Ansible troubleshooting - Error 601: literal-compare
How to Solve the Ansible Error 601 literal-compare Don’t Compare to Literal True/False
Ansible is a powerful and versatile automation tool commonly used for configuring and managing servers and infrastructure. It allows you to define your infrastructure as code, making it easier to maintain and scale. However, like any software tool, Ansible has its own set of error messages and warnings, which are essential for troubleshooting and improving your playbooks. One common error message you might encounter is
 Don't compare to literal True/False. In this article, we’ll explore what this error means and how to solve it.
Understanding the Error
 Don't compare to literal True/False error is raised by Ansible’s built-in linting mechanism, which helps identify potential issues and best practices in your playbooks. This particular error message suggests that you are using a redundant comparison in your playbook, specifically when comparing a variable to
Here’s an example of what might trigger this error:
--- - name: Ensure production environment is configured hosts: all tasks: - name: Ensure a task runs only in the production environment ansible.builtin.debug: msg: "This is a production task" when: production == True
In the above example, Ansible is flagging the line
when: production == True as problematic. While it’s technically correct to compare the production variable to
True, Ansible suggests a cleaner and more concise way to express the same condition.
We can test the playbook using the
WARNING Listing 1 violation(s) that are fatal literal-compare: Don't compare to literal True/False. 601.yml:5 Task/Handler: Ensure a task runs only in the production environment Read documentation for instructions on how to ignore specific rule violations. Rule Violation Summary count tag profile rule associated tags 1 literal-compare basic idiom Failed: 1 failure(s), 0 warning(s) on 1 files. Last profile that met the validation criteria was 'min'.
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Solving the Error
To resolve the
 Don't compare to literal True/False error, follow Ansible’s recommended best practice, which is to directly reference the variable without a comparison to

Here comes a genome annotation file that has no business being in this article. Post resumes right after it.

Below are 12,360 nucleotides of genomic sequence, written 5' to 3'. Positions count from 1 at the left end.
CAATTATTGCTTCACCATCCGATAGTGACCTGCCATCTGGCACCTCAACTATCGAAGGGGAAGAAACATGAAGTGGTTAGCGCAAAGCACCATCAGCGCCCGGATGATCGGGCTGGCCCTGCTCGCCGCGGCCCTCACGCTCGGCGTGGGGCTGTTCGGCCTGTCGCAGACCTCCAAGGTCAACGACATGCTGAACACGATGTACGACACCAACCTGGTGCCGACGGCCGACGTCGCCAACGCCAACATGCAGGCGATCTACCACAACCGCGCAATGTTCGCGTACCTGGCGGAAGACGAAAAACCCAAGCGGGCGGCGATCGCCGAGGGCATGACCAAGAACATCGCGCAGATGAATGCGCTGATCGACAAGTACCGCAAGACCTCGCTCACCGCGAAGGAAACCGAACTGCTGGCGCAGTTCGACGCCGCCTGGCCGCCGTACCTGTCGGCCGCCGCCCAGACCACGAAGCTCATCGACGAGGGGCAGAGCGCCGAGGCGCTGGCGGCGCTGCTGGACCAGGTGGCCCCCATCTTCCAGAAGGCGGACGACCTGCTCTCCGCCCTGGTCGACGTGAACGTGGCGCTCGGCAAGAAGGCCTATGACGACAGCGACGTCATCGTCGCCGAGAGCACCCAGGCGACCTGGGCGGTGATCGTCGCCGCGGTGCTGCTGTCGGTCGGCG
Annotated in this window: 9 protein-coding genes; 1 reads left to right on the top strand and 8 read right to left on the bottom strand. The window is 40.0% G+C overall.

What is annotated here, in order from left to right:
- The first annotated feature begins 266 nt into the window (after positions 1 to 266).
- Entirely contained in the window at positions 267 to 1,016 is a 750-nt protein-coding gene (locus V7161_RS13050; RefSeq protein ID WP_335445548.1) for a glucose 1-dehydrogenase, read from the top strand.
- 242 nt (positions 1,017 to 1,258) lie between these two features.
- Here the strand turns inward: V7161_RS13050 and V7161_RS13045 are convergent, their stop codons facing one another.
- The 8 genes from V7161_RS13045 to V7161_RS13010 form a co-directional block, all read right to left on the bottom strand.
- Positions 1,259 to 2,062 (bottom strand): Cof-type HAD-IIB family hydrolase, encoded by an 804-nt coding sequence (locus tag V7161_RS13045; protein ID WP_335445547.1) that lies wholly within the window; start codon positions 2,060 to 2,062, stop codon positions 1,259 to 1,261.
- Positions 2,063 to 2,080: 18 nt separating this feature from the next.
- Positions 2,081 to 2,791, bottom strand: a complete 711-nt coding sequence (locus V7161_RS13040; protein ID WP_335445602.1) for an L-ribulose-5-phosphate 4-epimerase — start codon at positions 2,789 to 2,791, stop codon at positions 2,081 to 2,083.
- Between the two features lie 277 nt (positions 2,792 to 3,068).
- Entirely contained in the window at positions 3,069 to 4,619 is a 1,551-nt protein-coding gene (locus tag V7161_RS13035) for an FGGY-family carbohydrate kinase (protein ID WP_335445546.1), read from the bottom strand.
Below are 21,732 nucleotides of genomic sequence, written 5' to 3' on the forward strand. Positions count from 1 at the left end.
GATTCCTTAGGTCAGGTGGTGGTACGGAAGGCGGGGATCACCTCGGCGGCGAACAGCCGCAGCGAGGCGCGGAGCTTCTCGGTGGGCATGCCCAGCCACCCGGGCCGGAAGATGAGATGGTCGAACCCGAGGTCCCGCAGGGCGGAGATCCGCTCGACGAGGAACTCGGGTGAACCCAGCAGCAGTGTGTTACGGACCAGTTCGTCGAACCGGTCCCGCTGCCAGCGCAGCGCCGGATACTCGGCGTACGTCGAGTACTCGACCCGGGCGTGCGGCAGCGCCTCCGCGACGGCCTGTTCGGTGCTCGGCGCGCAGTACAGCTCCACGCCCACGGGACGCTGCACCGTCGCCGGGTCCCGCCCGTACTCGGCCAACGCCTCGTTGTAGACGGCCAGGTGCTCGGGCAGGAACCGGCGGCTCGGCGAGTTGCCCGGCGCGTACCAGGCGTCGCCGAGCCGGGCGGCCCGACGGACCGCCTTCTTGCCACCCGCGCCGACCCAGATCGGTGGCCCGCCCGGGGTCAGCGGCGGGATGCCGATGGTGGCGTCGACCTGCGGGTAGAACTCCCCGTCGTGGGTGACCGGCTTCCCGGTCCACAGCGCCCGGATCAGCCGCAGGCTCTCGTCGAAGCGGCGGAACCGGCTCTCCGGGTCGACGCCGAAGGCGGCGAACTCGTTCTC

False. In most cases, you can simplify your condition like this:
--- - name: Ensure production environment is configured hosts: all tasks: - name: Ensure a task runs only in the production environment ansible.builtin.debug: msg: "This is a production task" when: production
The updated code snippet is functionally equivalent to the previous one but cleaner and more concise by simply using when: production, you are already checking if the production variable evaluates to True. If production is True, the task will execute, and if it’s False, the task will be skipped, which is the desired behavior.
Why It Matters
Using when: production instead of
when: production == True not only makes your playbook more readable but also follows Ansible’s best practices for playbook development. This best practice is important for several reasons:
- Readability: It improves the clarity of your code by eliminating unnecessary comparisons. When someone else reviews your playbook, they can quickly understand the intended behavior.
- Consistency: Following best practices ensures consistency across your playbooks, making it easier to maintain and troubleshoot them.
- Reduced Risk of Errors: By simplifying your code, you reduce the risk of introducing errors during development or maintenance.
- Performance: While the performance impact of such a comparison is negligible, following best practices generally leads to more efficient code.
 Don't compare to literal True/False error in Ansible is a valuable reminder to follow best practices and write clean, readable code. By using
when: production instead of
when: production == True, you not only resolve the error but also make your playbooks more concise and easier to work with. As you continue developing your Ansible playbooks, watch for similar linting messages and embrace best practices to streamline your automation tasks.
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